I do worry the influence of "rich" areas will lead to ever more restrictions elsewhere. That's why I'm a real hard-@$$ about junk quality signs. Ugly signs inspire these anti-signs ordinances. I consider any "sign designer" who doesn't take his job seriously as someone who is not only polluting the commercial landscape with his "phoning it in" garbage, but he's a guy who is ultimately cutting his own throat in the long run. Do a professional job or do something else for a living! The sign industry really needs to make a serious effort at policing itself. There is way too much gutter trash quality junk going up on poles and on buildings all over the place because we have a bunch of hacks just falling into this line of work after failing at other pursuits. All of a sudden they think they're artists and are going to get rich making signs. I've seen that ploy play itself out many times going back to the 1990's. I don't get the logic of it. These newbies expect to get rich not knowing a freaking thing doing a job we've been doing for a long time. Yeah, right.

    That statement makes me think you have never tried installing signs in Norman or Edmond.

    But what do commercial signs do other than **** off members of the Dark Skies Society?
     
    Last edited: Sep 26, 2020
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  9. Texas_Signmaker

    Texas_Signmaker Very Active Signmaker

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    I'm anti-dark sky. On cloudy nights here its bright and you can see everything. This pic was not in night mode or long exposure.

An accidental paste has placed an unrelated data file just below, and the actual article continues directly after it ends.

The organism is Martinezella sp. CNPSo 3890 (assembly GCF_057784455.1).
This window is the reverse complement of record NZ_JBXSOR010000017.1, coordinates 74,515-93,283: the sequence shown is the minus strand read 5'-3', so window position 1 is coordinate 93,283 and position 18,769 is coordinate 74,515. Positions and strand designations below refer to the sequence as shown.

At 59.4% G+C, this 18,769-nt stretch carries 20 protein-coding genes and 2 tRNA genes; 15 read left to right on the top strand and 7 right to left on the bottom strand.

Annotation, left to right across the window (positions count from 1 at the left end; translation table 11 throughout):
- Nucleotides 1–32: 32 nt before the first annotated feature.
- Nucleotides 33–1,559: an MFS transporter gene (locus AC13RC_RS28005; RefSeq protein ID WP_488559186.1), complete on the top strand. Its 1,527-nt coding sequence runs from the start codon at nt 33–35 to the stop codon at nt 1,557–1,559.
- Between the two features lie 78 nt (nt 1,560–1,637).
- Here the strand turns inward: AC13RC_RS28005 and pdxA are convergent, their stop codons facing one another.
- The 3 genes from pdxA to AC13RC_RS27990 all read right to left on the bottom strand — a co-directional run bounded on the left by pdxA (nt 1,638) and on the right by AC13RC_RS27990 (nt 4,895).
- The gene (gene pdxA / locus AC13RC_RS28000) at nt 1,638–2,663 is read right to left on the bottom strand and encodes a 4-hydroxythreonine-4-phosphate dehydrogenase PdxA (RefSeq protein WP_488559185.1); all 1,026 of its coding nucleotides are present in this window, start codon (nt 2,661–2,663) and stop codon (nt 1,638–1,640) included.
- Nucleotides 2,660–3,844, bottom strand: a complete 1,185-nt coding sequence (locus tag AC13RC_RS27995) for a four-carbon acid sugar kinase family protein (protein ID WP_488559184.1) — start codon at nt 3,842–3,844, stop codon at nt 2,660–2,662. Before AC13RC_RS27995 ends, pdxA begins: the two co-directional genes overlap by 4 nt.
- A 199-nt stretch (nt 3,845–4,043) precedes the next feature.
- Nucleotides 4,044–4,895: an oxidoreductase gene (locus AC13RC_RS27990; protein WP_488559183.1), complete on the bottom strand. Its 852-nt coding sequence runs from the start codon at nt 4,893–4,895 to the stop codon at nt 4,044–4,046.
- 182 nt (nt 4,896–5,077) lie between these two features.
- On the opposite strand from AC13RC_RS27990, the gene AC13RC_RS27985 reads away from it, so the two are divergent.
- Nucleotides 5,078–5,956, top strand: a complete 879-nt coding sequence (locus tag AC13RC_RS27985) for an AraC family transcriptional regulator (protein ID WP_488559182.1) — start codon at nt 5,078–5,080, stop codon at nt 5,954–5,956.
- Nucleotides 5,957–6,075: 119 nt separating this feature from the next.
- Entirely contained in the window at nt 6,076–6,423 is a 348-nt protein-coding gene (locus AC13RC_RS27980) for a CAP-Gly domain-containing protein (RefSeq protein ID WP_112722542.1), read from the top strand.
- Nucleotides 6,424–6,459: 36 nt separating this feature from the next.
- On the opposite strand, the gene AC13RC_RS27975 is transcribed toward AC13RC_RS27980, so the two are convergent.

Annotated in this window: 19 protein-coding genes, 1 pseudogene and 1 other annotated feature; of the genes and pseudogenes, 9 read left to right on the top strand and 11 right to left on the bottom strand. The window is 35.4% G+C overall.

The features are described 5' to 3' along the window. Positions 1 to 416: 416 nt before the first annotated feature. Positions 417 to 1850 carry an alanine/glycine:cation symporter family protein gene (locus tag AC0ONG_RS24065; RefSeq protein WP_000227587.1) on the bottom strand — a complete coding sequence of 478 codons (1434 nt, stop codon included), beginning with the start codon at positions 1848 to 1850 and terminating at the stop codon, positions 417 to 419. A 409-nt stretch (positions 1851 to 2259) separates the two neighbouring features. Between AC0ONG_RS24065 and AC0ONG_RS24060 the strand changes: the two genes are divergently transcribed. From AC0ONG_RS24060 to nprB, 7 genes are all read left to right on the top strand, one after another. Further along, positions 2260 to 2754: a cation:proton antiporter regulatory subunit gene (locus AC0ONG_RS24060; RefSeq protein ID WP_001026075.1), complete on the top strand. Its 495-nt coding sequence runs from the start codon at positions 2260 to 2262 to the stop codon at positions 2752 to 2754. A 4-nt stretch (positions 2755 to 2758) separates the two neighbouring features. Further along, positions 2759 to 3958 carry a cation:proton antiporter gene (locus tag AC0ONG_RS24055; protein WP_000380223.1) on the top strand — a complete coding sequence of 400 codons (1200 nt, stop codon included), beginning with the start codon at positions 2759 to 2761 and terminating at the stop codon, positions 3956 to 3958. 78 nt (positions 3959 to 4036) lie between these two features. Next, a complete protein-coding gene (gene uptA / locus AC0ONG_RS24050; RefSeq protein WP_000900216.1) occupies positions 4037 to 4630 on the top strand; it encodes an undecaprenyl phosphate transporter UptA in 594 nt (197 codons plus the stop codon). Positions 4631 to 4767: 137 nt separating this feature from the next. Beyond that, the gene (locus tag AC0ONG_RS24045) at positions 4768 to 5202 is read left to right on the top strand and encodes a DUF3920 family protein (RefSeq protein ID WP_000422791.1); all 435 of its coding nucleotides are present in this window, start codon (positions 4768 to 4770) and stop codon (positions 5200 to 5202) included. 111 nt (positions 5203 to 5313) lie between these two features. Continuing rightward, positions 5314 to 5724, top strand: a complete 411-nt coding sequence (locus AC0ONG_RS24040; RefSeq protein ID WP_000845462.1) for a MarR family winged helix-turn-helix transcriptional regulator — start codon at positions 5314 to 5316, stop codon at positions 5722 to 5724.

20200923_205352.jpg 20200923_205346.jpg
     
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  10. Rocco G

    Rocco G Member

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    You do NOT need to be a union shop to have the NY sign installers license. I know people there and the one I know best is extremely anti-union. The unions will try to tell you otherwise, but it's not a fact. I've been in the electrical sign business in the Phila area for almost fifty years (am a union shop) and still don't go into NYC. The labor rate is just out of this world. A journeyman union installer can bring home about $135K a year, plus benefits plus retirement/annuity, union fees, etc. The full package is well over $200K/year. However, you can get astounding prices in NYC. and don't even get me started on the NY crane operators license - that's a whole other issue.

    There are probably many more non-licensed sign shops in NYC that there are licensed ones. Feel free to go that route but I don't recommend it. Also, permits in NYC require more paperwork than you could imagine. I've had quotes and acquisition labor alone starts at about $3000.00. Plus engineers stamps, electrical license/permits etc.

    And as far as getting the actual license, your best bet might be to build a partnership with someone who has the license. You don't need the license to make the signs (AFAIK) just need it to get the permits and install the signs. It's like building electrical signs. You don't need a contractors/installers/electrical license to make them. You just need to be in a relationship with a nationally recognized testing lab. Which does NOT have to be Underwriters Lab BTW - there are others. Being licensed only comes into play (except perhaps in that LALA land known as california) when you install the signs. However, check into the details because it's been at least five-six years since I've bothered looking. There is loads of work in my area and NYC is too much hassle. Those that do have the license guard it carefully and charge accordingly. Good luck!
     
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  11. nolanola

    nolanola Member

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    Sep 24, 2014
    New Orleans
    So best recommendations are partnership with existing company or sticking to production only.
    Has anyone been through the process before and can help out with contacts at city hall or something?